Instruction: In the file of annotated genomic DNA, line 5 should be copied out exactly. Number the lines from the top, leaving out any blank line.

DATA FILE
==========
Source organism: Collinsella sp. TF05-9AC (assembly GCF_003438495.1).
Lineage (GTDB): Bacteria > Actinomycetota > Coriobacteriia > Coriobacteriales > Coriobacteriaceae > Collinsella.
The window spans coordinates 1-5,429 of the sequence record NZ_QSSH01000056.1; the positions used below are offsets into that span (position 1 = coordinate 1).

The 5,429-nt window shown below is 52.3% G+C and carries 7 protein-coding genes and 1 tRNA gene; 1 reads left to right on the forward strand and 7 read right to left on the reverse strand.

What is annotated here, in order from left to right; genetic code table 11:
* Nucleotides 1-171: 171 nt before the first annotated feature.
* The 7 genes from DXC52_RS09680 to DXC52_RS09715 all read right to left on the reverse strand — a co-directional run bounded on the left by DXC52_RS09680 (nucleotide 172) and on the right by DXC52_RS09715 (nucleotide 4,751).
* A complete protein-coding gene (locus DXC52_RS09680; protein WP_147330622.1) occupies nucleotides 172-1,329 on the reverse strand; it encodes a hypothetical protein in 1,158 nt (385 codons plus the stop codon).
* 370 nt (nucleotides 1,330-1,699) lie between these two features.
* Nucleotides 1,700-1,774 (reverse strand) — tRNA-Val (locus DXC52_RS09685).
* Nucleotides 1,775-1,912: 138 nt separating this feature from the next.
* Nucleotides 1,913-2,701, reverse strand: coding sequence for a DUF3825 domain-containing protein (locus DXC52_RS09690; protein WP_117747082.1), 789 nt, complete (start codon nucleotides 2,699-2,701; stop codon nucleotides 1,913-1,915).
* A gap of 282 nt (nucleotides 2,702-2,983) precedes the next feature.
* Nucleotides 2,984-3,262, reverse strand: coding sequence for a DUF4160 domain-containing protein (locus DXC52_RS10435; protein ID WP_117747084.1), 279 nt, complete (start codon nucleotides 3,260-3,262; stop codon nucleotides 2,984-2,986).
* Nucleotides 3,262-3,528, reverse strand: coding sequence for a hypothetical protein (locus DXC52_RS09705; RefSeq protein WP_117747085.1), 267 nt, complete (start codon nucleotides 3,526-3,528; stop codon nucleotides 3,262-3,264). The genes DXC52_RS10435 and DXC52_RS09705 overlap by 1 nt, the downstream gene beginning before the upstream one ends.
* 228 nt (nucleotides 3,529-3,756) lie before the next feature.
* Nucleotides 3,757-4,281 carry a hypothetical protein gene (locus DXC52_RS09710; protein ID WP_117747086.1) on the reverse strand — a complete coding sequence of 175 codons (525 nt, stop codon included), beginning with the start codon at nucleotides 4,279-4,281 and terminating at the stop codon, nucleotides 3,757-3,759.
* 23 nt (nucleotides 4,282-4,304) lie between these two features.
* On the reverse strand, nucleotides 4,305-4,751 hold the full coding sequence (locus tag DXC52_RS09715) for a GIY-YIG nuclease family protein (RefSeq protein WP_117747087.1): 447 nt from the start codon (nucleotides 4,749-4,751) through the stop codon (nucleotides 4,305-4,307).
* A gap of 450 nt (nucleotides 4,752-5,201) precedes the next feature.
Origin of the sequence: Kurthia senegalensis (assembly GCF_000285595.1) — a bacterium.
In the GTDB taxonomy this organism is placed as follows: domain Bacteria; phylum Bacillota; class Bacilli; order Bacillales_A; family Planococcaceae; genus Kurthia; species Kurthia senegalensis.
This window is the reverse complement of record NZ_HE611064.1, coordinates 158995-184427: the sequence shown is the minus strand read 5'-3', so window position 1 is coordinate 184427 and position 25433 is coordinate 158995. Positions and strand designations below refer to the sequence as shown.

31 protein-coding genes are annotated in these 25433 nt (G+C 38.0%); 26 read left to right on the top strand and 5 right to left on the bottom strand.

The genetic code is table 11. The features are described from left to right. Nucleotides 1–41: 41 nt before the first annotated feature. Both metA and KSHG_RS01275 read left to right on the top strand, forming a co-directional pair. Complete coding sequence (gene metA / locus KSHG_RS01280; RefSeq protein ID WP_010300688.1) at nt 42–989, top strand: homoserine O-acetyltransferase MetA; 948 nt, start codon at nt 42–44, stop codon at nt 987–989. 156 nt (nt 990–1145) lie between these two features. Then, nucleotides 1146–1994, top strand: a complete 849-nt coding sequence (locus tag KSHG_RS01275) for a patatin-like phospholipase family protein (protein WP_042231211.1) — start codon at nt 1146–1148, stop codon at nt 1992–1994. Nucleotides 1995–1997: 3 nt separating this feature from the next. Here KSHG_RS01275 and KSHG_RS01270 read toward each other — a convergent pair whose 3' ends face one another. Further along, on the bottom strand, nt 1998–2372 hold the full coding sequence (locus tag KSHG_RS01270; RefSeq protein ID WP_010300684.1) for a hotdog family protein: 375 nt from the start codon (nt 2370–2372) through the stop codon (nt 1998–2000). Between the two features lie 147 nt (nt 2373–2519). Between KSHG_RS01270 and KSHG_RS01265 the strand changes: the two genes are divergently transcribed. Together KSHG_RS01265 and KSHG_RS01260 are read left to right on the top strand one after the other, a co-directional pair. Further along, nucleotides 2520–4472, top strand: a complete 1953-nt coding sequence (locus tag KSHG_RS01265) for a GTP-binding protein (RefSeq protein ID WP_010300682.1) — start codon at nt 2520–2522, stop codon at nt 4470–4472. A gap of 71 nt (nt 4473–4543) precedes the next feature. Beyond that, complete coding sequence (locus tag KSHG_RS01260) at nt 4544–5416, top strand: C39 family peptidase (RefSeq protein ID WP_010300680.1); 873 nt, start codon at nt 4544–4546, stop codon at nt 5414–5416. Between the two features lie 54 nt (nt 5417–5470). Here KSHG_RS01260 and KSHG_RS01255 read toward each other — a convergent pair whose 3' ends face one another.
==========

What is annotated here, in order from left to right; genetic code table 11: